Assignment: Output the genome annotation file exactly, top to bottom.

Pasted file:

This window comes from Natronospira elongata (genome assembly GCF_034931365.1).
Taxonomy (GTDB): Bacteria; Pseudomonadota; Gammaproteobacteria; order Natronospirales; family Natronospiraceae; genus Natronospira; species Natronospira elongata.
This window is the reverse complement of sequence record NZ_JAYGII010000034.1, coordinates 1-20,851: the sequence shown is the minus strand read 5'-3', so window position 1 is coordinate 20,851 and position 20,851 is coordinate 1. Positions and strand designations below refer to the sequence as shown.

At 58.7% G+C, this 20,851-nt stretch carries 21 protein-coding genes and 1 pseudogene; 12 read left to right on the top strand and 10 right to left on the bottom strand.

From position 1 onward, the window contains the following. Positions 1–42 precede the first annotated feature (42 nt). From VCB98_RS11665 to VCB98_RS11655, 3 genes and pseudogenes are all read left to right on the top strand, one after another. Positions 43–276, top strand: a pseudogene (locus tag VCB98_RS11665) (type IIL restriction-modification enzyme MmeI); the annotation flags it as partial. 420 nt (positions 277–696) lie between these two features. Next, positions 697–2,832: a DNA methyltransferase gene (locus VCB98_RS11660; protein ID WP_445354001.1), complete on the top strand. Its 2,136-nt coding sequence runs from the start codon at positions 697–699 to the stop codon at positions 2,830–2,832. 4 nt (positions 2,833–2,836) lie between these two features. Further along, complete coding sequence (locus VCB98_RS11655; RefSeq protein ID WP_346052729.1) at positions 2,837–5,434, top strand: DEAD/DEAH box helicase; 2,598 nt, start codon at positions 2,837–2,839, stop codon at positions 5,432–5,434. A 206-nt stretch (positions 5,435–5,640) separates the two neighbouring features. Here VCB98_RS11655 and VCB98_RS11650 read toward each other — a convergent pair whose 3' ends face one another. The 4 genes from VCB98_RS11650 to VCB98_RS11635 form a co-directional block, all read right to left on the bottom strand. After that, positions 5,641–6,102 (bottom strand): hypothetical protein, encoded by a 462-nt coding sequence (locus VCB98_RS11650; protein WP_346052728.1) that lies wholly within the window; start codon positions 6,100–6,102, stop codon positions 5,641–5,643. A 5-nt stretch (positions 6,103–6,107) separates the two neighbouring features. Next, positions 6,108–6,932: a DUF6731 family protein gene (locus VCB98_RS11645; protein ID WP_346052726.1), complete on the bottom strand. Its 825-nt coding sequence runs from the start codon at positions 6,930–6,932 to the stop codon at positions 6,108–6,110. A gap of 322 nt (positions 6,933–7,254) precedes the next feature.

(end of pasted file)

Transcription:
This window comes from Natronospira elongata (genome assembly GCF_034931365.1).
Taxonomy (GTDB): Bacteria; Pseudomonadota; Gammaproteobacteria; order Natronospirales; family Natronospiraceae; genus Natronospira; species Natronospira elongata.
This window is the reverse complement of sequence record NZ_JAYGII010000034.1, coordinates 1-20,851: the sequence shown is the minus strand read 5'-3', so window position 1 is coordinate 20,851 and position 20,851 is coordinate 1. Positions and strand designations below refer to the sequence as shown.

At 58.7% G+C, this 20,851-nt stretch carries 21 protein-coding genes and 1 pseudogene; 12 read left to right on the top strand and 10 right to left on the bottom strand.

From position 1 onward, the window contains the following. Positions 1–42 precede the first annotated feature (42 nt). From VCB98_RS11665 to VCB98_RS11655, 3 genes and pseudogenes are all read left to right on the top strand, one after another. Positions 43–276, top strand: a pseudogene (locus tag VCB98_RS11665) (type IIL restriction-modification enzyme MmeI); the annotation flags it as partial. 420 nt (positions 277–696) lie between these two features. Next, positions 697–2,832: a DNA methyltransferase gene (locus VCB98_RS11660; protein ID WP_445354001.1), complete on the top strand. Its 2,136-nt coding sequence runs from the start codon at positions 697–699 to the stop codon at positions 2,830–2,832. 4 nt (positions 2,833–2,836) lie between these two features. Further along, complete coding sequence (locus VCB98_RS11655; RefSeq protein ID WP_346052729.1) at positions 2,837–5,434, top strand: DEAD/DEAH box helicase; 2,598 nt, start codon at positions 2,837–2,839, stop codon at positions 5,432–5,434. A 206-nt stretch (positions 5,435–5,640) separates the two neighbouring features. Here VCB98_RS11655 and VCB98_RS11650 read toward each other — a convergent pair whose 3' ends face one another. The 4 genes from VCB98_RS11650 to VCB98_RS11635 form a co-directional block, all read right to left on the bottom strand. After that, positions 5,641–6,102 (bottom strand): hypothetical protein, encoded by a 462-nt coding sequence (locus VCB98_RS11650; protein WP_346052728.1) that lies wholly within the window; start codon positions 6,100–6,102, stop codon positions 5,641–5,643. A 5-nt stretch (positions 6,103–6,107) separates the two neighbouring features. Next, positions 6,108–6,932: a DUF6731 family protein gene (locus VCB98_RS11645; protein ID WP_346052726.1), complete on the bottom strand. Its 825-nt coding sequence runs from the start codon at positions 6,930–6,932 to the stop codon at positions 6,108–6,110. A gap of 322 nt (positions 6,933–7,254) precedes the next feature.